Hi everyone! Welcome to the A to Z of Sex. I’m Dr Lori Beth and I am your host. We are working our way through the erotic alphabet one letter at a time. Just a reminder this podcast deals with adult content, so if you don’t have total privacy, you might want to put on your headphones. Today the letter is T and T is for Transgender and Non-Binary Gender Identification. The Oxford English Dictionary defines transgender as someone who’s self-identity does not conform unambiguously to conventions of male or female gender. Non-binary gender identity (sometimes called genderqueer) is defined Wikipedia as a ‘catch all category for gender identities that are not exclusively masculine or feminine – identities which are thus outside of the gender binary and cisnormativity. Cis gendered refers to people whose gender identity conforms to their biological sex so cisnormativity highlights that these are the usual norms applied (those that apply to people who identify as the same gender as their biological sex).
Joining me today is Dr. Meg-John Barker is a writer, therapist, and activist-academic specialising in sex, gender and relationships. Meg-John is a senior lecturer in psychology at the Open University and a UKCP accredited psychotherapist, and has over a decade of experience researching and publishing on these topics including the popular books Rewriting the Rules, The Secrets of Enduring Love and Queer: A Graphic History.
Welcome to the show. Please define the terms transgender, non-binary and cisgendered better than I did above! Meg-John defined transgender as the larger umbrella term that covered anyone who identified differently from the gender assigned at birth. They made the point that actually very few people see themselves as completely male or completely female. They highlighted that non-binary refers to those who see themselves as outside the binary male/female, heterosexual/homosexual, dominant/submissive, active/passive, asexual/highly sexual. I then asked about queer and they said that this has many definitions. Queer theory is an academic discipline that looks at all things non-binary (bisexuality for example, or polyamory as well as non-binary gender). They have just written a graphic novel all about Queer history. You can get it here. They spoke about how much fun it was to research this and to see the imagery come to life when working with the artist.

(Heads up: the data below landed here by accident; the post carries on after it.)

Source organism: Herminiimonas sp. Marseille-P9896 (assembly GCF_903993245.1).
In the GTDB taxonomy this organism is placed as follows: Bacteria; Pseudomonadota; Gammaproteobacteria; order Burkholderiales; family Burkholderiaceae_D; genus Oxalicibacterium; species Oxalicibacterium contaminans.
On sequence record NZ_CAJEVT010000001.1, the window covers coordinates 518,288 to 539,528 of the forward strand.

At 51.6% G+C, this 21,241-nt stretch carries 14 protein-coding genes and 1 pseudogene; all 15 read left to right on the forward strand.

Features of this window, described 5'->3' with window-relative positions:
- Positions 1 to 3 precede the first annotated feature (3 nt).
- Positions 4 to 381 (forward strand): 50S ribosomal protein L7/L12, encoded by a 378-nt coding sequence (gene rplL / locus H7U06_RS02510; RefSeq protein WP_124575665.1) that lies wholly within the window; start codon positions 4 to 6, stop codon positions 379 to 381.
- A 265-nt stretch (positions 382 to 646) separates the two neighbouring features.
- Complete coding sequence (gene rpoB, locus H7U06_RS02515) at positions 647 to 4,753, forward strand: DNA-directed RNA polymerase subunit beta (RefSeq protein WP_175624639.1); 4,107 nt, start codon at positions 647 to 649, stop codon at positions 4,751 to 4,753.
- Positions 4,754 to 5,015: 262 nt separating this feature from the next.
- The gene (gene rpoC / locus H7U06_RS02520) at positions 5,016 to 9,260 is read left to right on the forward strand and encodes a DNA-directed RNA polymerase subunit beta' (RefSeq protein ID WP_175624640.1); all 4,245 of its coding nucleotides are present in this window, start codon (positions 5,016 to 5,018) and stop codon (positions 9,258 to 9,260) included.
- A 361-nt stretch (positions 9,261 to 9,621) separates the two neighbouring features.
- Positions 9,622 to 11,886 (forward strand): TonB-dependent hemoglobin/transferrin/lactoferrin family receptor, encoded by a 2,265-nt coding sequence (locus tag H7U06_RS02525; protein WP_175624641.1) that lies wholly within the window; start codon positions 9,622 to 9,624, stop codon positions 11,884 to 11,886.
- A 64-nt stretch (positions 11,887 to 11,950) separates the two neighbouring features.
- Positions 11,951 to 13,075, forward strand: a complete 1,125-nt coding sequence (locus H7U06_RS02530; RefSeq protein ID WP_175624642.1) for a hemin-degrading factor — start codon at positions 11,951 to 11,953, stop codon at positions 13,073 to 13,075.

We went on to talk about some of the concerns there are for the transgender and non-binary community (which is actually quite large as up to 1/3 of people can identify as not 100% the gender assigned at birth). We spoke about the importance of identifying non-binary people with the pronouns they prefer and how often they are not seen and that being invisible takes a large toll on people. They reported the rates of mental health issues as higher for trans and non-binary folk than for those who identify as male or female and that this is similar to the research on bisexual people. We spoke about how you can practice using the pronoun your friends and colleagues desire and that this will make it easier to remember. We spoke about how many ways non-binary and transgendered people are made invisible each day – on forms, passports, when addressed by strangers and how important it is for resources directed at them. We spoke about the need for gender neutral spaces and that they encourage all people to think about the ways and places they might be non-binary. And there was so much more. Dr Meg-John Barker’s main website is http://www.rewriting-the-rules.com/.
Thanks for joining me this week for the A to Z of Sex. Write in with your questions to email@example.com and visit both websites http://www.atozofsex.com and https://drloribethbisbey.com to learn about alternative sexual choices, types of sexual relationships and to learn to sizzle and create that ideal lasting intimate relationship. For a free 30 minute session with me, head over to http://www.atozofsex.com and click on the button that says ‘book now’. Please join me next week when the letter will be U…